Tony Lloyd, Greater Manchester Mayor and Police and Crime Commissioner, is inviting opinions on the proposals to increase the council tax bill by 10p a week – raising funds equivalent to 70 police officers.
Government cuts to police funding have hit Greater Manchester Police particularly hard, with the service losing £180m since 2010. Consequently, there are now are 2,000 fewer police officers on the streets. In Greater Manchester, about 80% of the police budget comes from the Government and the rest is from the police element of your council tax. Tony Lloyd, Greater Manchester’s Mayor and Police and Crime Commissioner, is responsible for setting the amount that households pay for policing through their council tax.
Where are we now?
The Government has said that cuts to policing are unsustainable. They have agreed not to cut the policing budget this year, although additional savings of £70m still need to be found over the next three years. However, their calculations make the assumption that the police element of your council tax by £5 in the coming year. That’s for the average Band D property. In order to avoid further damaging cuts to policing, this modest rise in council tax is the only realistic option the Government has given.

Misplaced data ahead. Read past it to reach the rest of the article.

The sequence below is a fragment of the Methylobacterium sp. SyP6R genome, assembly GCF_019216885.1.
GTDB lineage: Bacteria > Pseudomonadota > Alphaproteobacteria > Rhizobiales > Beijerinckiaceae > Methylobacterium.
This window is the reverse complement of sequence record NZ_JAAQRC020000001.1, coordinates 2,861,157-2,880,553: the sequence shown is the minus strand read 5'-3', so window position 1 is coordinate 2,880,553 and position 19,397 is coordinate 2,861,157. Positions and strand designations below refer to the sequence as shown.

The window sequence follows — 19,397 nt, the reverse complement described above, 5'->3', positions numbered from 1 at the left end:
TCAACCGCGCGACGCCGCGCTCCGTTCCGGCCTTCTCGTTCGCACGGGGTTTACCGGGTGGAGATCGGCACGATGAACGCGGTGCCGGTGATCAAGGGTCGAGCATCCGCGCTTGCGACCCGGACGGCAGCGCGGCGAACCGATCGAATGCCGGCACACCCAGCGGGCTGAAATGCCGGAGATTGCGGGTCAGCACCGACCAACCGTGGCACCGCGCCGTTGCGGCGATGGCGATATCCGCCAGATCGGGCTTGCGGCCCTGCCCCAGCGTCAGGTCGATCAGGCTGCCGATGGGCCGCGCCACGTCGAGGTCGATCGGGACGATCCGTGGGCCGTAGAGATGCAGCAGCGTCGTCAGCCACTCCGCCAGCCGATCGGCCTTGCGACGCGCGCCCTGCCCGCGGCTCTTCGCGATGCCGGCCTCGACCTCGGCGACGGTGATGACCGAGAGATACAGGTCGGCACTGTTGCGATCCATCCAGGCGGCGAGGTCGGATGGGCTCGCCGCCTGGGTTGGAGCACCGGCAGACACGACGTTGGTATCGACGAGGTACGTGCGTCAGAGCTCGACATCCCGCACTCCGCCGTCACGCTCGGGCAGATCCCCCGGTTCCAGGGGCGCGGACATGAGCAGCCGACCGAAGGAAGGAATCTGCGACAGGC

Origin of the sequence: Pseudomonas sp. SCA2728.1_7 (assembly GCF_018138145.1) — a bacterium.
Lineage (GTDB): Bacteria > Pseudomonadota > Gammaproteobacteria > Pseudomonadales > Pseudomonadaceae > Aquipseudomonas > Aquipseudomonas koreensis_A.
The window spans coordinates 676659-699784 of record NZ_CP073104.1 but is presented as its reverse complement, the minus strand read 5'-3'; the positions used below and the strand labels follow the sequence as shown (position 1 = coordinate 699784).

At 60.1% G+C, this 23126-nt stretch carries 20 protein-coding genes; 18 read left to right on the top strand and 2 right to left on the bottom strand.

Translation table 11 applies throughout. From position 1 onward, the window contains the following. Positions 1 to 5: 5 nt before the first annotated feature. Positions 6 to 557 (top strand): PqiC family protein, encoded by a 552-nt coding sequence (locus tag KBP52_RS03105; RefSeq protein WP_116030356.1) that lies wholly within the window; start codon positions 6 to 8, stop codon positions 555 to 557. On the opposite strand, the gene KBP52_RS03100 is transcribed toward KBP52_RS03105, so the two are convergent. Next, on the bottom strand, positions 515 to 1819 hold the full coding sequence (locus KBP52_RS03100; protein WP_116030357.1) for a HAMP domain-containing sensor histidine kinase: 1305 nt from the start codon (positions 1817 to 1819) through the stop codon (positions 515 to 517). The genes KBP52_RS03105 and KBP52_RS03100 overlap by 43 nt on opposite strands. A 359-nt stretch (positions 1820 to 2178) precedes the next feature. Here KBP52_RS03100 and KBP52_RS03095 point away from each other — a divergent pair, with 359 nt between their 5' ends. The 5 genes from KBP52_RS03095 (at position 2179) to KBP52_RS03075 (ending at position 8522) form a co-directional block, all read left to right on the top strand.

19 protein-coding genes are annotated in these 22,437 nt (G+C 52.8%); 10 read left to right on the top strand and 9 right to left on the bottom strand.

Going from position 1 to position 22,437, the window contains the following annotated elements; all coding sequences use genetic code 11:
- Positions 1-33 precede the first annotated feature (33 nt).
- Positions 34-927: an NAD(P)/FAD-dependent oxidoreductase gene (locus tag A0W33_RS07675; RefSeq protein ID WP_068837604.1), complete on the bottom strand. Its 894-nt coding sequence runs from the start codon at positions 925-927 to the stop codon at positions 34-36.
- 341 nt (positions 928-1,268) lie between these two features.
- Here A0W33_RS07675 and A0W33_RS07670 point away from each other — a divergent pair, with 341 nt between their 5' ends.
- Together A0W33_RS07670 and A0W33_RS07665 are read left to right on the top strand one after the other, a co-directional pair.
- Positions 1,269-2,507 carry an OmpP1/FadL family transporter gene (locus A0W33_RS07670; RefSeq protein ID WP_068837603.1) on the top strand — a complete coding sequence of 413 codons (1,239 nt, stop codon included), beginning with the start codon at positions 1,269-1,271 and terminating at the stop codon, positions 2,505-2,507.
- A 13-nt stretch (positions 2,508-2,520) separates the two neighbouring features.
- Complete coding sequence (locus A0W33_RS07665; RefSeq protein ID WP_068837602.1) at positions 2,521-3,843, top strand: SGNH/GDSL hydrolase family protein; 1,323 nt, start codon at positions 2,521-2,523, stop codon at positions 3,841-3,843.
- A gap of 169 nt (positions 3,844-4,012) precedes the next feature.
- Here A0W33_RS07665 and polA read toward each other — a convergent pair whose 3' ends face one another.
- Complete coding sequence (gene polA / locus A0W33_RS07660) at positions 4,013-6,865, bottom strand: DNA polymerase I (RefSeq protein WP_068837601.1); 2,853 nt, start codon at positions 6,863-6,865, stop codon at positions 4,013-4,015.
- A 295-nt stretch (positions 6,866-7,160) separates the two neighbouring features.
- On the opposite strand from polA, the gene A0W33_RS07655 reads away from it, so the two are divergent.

Last year, the average band D household in Greater Manchester paid £152.30 per year towards policing. This year Tony Lloyd is proposing to increase this amount by £5 – less than 10 pence per week – which will amount to an additional £3.5 million for Greater Manchester Police. That’s the equivalent of 70 police officers. The actual increase will depend on your council tax band:
For further information and to give your comments, visit: www.gmpcc.org.uk/counciltax